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11/24/2017 4:44:23 PM
11/22/2017 10:05:29 PM
Posted: 10/4/2004 10:49:49 AM EST
[Last Edit: 10/4/2004 10:56:07 AM EST by fish223]
Greetings all, I've been lirking since "discovering" you all last month. Had a birthday, went to get a BM varminter, saw the modular, fell in love, couldn't decide, GOT BOTH! Thanks for the advice. BM says to run a few hundred rounds thru them prior to initial cleaning as the chrome moly is different from all my other no-special-treatment steel. Can this be true? Enlighten me, and thanks in advance!!

Fishman
Link Posted: 10/4/2004 11:29:31 AM EST
sounds kinda FISHY!!!

<­BR>



sorry, i couldn't help myself.
Link Posted: 10/4/2004 11:47:52 AM EST
thats ok, sounds fishy to me too, but thats what the BM website said!
QUOTED from Bushmaster Knowledgebase
What is the proper "break-in" procedure for a chrome lined AR barrel? (published: 7/25/2003 12:56:52 PM)
Article # 167
Title What is the proper "break-in" procedure for a chrome lined AR barrel?
Abstract
After firing a couple hundred rounds, the chrome lining will "polish out" from its light, flat gray, factory-new look to a brightly reflective, polished appearance. During this break-in period, excessive cleaning with solvent or brush should be avoided as that will only prolong the time (and number of rounds) it takes to achieve the final "bullet polishing" of the barrel.


What is the best cleaning procedure for the AR? - and how often? (published: 7/25/2003 1:07:26 PM)
Article # 182
Title What is the best cleaning procedure for the AR? - and how often?
Abstract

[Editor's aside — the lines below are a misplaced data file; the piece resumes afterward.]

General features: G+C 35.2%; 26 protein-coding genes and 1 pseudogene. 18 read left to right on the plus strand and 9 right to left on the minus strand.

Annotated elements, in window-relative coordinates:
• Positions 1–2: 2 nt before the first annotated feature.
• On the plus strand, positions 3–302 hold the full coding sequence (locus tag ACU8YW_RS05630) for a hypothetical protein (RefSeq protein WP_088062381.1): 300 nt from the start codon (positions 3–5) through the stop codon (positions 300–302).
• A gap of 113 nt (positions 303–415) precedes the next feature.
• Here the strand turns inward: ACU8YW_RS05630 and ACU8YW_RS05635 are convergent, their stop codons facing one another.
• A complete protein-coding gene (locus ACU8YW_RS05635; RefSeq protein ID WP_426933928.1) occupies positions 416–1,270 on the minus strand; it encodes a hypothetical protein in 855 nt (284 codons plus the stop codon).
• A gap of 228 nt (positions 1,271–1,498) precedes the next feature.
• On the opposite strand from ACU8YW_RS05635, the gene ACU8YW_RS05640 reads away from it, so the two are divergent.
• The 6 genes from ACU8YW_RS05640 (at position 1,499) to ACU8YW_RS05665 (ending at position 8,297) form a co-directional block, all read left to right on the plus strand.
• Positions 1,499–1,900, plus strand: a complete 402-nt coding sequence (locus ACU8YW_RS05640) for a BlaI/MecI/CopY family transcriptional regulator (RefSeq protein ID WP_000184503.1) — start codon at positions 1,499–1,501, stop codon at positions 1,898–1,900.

Cleaning the AR15 - with its chrome lined barrel - is a little different than cleaning a regular sporting rifle. The chrome lining will take longer to break in - usually 100 - 200 rounds, and once properly broken in, will really not require much scrubbing until many thousand rounds later when your target groupings start to suffer. Chrome barrels don't get fouled nearly as quickly as steel barrels, and they won't rust or pit either. Here's the basic cleaning process - after a shooting session, clean the bore and chamber with a nitro solvent (Hoppe's or equivalent) and run patches through until all solvent is removed. Caution - any solvents that can affect nickel may damage the finish of the receiver unless removed. A Nickel Acetate sealant is applied as one of the receiver's last finishing steps, and some solvents will attack that finish. The use of a chamber rod guide (available in our catalog) will limit your cleanup. Once the rifle is clean and dry, apply a light oil with Teflon but don't over-do it. We sell the Tetra brand, others are Break-Free and Rem-Oil. The manual that comes with your rifle will show you how and where to oil. After many (thousands) of rounds, if the rifle's accuracy starts to suffer, scrubbing the bore down with a good copper solvent, plenty of elbow grease, and patience, will produce a barrel that shoots as good as new.

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